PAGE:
• Sheila

    God’s people were very conscious of the meaning of names, so there was a vital connection between the name and the person it identified so the name represented the nature in some way of the person. Hosea means Salvation and Joshua means Yahweh the Lord is Salvation. I sense that Moses was grooming Joshua as his successor. By changing his name it caused Joshua to realize his potential through Yahweh who was the one who rescued, who delivered and liberated His people.

  • Ken

    I agree with Jesse’s comment. But I have a question or two. Prior to Moses changing Hoshea’s name to Yehoshua , he was previously referred to as Yehoshua eight times in Exodus and Numbers. Were these prior references a private name that only Moses used and he waited until this later time to make it a public name? If not, then how does one explain the earlier uses of the name Yehoshua?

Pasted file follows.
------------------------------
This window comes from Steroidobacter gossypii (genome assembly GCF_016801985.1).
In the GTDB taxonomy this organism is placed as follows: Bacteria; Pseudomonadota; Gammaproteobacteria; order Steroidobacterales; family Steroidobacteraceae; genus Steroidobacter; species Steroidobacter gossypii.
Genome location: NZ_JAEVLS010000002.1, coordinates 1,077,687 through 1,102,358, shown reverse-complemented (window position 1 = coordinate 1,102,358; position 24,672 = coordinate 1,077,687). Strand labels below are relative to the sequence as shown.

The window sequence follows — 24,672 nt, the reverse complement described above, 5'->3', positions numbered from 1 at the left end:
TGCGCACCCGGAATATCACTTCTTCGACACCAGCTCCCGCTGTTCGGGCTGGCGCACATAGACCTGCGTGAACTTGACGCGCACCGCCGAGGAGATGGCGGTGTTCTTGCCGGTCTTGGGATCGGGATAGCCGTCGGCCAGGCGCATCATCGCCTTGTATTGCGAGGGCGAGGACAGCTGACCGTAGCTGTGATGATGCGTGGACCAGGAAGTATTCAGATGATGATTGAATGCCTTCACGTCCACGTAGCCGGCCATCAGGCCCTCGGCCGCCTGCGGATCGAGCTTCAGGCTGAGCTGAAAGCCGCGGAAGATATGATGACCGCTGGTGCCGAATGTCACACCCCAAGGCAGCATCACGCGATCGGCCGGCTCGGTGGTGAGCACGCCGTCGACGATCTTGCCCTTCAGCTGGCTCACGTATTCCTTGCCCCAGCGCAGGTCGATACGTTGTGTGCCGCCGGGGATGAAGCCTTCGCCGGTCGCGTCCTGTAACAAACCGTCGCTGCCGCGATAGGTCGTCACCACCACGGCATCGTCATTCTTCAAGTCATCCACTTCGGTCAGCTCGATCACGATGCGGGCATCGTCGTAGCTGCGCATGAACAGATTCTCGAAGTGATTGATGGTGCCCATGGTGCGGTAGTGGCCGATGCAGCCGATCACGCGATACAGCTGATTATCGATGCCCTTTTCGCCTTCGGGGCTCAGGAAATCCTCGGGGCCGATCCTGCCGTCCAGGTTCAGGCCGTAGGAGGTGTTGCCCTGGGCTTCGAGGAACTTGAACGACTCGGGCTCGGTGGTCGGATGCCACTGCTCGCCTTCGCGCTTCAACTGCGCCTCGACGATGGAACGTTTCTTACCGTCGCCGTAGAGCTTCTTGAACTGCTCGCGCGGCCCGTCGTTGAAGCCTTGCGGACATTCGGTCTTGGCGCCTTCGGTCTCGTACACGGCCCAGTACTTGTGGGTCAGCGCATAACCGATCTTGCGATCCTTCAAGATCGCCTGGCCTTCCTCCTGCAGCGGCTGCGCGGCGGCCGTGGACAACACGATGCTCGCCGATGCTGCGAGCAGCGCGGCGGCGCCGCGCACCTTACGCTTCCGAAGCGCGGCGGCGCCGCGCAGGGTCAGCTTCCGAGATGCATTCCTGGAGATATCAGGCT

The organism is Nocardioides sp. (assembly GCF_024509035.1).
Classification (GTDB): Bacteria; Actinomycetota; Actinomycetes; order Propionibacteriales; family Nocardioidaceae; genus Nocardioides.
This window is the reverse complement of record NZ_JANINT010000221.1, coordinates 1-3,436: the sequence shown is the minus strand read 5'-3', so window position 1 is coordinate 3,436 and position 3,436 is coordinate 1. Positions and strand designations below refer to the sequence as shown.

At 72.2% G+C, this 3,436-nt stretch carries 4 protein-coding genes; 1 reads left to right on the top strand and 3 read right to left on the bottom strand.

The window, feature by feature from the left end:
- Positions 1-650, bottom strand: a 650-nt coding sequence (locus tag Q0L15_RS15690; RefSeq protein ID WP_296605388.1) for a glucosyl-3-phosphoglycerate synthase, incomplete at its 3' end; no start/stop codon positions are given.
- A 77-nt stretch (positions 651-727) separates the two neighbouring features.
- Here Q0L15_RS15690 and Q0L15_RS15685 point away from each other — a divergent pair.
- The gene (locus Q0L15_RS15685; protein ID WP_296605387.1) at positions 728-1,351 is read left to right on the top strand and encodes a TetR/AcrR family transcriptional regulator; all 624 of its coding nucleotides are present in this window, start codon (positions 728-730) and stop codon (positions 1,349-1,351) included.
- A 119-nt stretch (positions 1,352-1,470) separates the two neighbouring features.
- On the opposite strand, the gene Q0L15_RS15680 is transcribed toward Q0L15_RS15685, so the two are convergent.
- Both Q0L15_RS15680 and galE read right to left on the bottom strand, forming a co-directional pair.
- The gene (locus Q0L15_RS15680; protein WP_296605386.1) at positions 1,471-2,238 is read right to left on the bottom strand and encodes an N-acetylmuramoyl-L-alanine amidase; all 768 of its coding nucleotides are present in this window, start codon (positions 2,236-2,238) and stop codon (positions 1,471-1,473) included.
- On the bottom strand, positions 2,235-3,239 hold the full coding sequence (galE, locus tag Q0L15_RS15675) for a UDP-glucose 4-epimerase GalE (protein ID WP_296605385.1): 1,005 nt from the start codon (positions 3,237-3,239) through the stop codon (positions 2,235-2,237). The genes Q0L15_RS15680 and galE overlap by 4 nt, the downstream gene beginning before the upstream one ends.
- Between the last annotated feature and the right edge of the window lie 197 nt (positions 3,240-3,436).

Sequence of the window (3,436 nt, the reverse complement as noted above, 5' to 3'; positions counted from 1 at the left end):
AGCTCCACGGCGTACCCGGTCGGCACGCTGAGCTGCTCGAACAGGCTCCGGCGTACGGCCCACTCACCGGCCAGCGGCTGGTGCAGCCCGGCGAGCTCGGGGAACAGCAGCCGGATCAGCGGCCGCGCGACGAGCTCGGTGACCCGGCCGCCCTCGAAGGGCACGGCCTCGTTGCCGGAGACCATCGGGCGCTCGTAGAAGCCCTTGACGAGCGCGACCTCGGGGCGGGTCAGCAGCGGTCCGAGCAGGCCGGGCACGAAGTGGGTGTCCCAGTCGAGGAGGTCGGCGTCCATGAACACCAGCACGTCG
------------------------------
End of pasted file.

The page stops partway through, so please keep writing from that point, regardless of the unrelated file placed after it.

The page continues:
• Ken I was wondering also. Maybe someone will answer.

      • Ken and Doreen, you are correct that Joshua is referred to as Yehushua a number of times before this event, even though it sounds like Moses changed his name from Hoshea to Yehoshua only now. This leads many commentators to conclude that Moses had indeed changed his name to Yehoshua earlier, when he became Moses' helper, but the Torah only publicizes the name change now.

        • Thank you for the clarity, I was equally confused, previously.

  • Jesse

    As Joshua was chosen by G-d and Moshe to lead the Israelites in the future, Moshe changed Hoshea to Yehoshua to indicate that it would be G-d who saves and not man when entering into the land

    • Diana Brown

      I agree that G-d renames people for the purpose He created them for. What is interesting to me is the reading of the High Priest Joshua and the satan in Zechariah chapter 3. Who is this Joshua? The Joshua we know and love because he was faithful to G-d in the service of Moses was never the High Priest. He was a military commander.